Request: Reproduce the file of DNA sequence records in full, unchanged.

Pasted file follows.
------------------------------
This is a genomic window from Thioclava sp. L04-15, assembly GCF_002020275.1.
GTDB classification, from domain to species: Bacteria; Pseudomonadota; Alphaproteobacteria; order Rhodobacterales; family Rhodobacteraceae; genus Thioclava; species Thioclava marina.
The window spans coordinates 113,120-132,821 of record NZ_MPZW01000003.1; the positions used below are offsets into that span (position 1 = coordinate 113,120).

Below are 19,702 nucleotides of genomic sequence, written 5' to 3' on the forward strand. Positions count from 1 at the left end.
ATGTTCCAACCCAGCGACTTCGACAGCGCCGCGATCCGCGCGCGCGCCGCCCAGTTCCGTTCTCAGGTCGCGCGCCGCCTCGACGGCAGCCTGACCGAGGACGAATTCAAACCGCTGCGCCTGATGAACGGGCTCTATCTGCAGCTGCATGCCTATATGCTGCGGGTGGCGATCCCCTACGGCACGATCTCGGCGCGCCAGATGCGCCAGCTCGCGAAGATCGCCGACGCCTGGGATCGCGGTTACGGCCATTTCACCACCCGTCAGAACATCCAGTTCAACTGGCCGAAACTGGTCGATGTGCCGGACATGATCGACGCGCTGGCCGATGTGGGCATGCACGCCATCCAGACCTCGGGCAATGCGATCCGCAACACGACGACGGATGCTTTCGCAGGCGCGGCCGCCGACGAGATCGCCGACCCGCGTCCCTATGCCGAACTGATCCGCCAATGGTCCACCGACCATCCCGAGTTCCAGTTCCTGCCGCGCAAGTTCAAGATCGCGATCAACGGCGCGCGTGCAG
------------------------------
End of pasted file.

This is a genomic window from Thioclava sp. L04-15, assembly GCF_002020275.1.
GTDB classification, from domain to species: Bacteria; Pseudomonadota; Alphaproteobacteria; order Rhodobacterales; family Rhodobacteraceae; genus Thioclava; species Thioclava marina.
The window spans coordinates 113,120-132,821 of record NZ_MPZW01000003.1; the positions used below are offsets into that span (position 1 = coordinate 113,120).

Below are 19,702 nucleotides of genomic sequence, written 5' to 3' on the forward strand. Positions count from 1 at the left end.
ATGTTCCAACCCAGCGACTTCGACAGCGCCGCGATCCGCGCGCGCGCCGCCCAGTTCCGTTCTCAGGTCGCGCGCCGCCTCGACGGCAGCCTGACCGAGGACGAATTCAAACCGCTGCGCCTGATGAACGGGCTCTATCTGCAGCTGCATGCCTATATGCTGCGGGTGGCGATCCCCTACGGCACGATCTCGGCGCGCCAGATGCGCCAGCTCGCGAAGATCGCCGACGCCTGGGATCGCGGTTACGGCCATTTCACCACCCGTCAGAACATCCAGTTCAACTGGCCGAAACTGGTCGATGTGCCGGACATGATCGACGCGCTGGCCGATGTGGGCATGCACGCCATCCAGACCTCGGGCAATGCGATCCGCAACACGACGACGGATGCTTTCGCAGGCGCGGCCGCCGACGAGATCGCCGACCCGCGTCCCTATGCCGAACTGATCCGCCAATGGTCCACCGACCATCCCGAGTTCCAGTTCCTGCCGCGCAAGTTCAAGATCGCGATCAACGGCGCGCGTGCAG